Financial services firms in the U.K. are not happy with how
their market regulator, the Financial Conduct Authority, has
communicated with them about the countrys plans to leave
the European Union, according to a new survey published by the
The regulators annual Practitioner Panel research survey, which polled 2,080 FCA-regulated
businesses across all financial sectors and was published on
Wednesday, found that the volume of regulatory change
surrounding Brexit has weighed heavily on firms
resources, and regulated businesses want the FCA to be more
transparent about its plans.
Only 14 percent of respondents agreed that the regulator is
communicating effectively with firms about the process of
preparing to leave the EU. Nearly a third of the respondents
disagreed with the statement, while another 53 percent answered
that they neither agree nor disagree or
Andrew Bailey, chief executive of the regulator, said in
todays report that few respondents agreed that the
FCA is currently communicating effectively on Brexit. Clearly
there is more work to be done in this area.
Bailey added in a statement accompanying the report that the
organization had committed to be more transparent
so that firms understand the regulators role.
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A spokeswoman for the Financial Conduct Authority tells
Institutional Investor that the regulator has been
working hard to improve its interaction with the industry on
Brexit-related matters since the survey was conducted in March
One area of particular concern for fund management firms is
over rules governing the sale of funds in Europe after the
country leaves the EU. The survey found that for investment
firms specifically, clarity over passporting the term
for rules that allow U.K. fund managers to offer their products
across borders within the EU remains a top concern.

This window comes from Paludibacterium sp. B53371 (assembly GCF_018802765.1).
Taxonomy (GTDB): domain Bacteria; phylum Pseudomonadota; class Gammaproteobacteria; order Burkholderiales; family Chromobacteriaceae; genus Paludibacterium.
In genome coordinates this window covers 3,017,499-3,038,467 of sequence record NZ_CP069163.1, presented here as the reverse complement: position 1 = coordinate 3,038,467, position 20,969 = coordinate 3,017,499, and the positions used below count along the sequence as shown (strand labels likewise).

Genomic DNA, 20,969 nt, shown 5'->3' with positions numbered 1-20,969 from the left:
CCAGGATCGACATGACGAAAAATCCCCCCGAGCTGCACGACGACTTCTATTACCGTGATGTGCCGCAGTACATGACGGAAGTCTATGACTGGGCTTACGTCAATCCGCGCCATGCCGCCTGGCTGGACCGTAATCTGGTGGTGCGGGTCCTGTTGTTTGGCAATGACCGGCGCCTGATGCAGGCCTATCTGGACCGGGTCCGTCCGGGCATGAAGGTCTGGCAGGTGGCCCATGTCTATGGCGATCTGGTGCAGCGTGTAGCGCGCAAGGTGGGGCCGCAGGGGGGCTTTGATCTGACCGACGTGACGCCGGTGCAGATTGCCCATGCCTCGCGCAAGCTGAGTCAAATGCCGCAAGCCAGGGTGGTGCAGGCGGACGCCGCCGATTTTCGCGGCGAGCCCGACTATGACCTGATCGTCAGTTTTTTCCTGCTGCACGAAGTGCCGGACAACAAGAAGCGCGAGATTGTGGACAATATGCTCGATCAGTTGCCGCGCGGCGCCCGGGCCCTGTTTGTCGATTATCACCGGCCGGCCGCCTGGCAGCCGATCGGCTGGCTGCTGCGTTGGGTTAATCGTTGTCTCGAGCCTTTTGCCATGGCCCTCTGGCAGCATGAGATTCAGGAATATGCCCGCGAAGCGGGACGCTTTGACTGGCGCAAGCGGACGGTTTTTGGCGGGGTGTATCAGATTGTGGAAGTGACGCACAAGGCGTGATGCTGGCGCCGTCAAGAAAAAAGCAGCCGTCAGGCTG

One in ten investment management firms would like to
see the FCA maintain or improve passporting between
the UK and the EU, the report stated.
The findings come amid increasing calls for transparency
around Brexit in recent days, with Mike Cherry, chairman of the
U.K.s Federation of Small Business, making a press
statement on Tuesday saying that cash from private equity and
venture capital funds could dry up, hitting smaller
companies development, if the rules are not spelled out
Investor appetite is being dampened by uncertainty.
Decision makers need more clarity about the future before they
can plan their next moves, said Cherry in the statement,
adding, Maintaining EU passporting rights for the
UKs private equity and venture capital industries as part
of a transitional arrangement is another must.
Cherrys comments follow a sustained lobbying effort
from Gina Miller, a fund manager and fierce opponent to leaving
the EU. In May, she told Institutional Investor that
quite a number of British entities will be harmed by the
loss of passporting and that firms need to be more
realistic about the access they will have to European states
Elsewhere in the report, pension company views of the
regulator have improved since the last survey was conducted in
2016. This sectors satisfaction with the regulator rose
from 6.9 out of 10 last year to 7.4 this year.
António Simões, chairman of the FCAs
Practitioner Panel which represents the interests of
financial industry practitioners said that it was
encouraging to see that the life and pensions industry had a
more favorable opinion of the regulator.
Last year we identified that there were concerns
around the competition objective, and that the life and
pensions industry was more generally dissatisfied with the work
of the FCA than other sectors, he said in the report.
To see progress against both these points is a sign that
the regulator is heading in the right direction.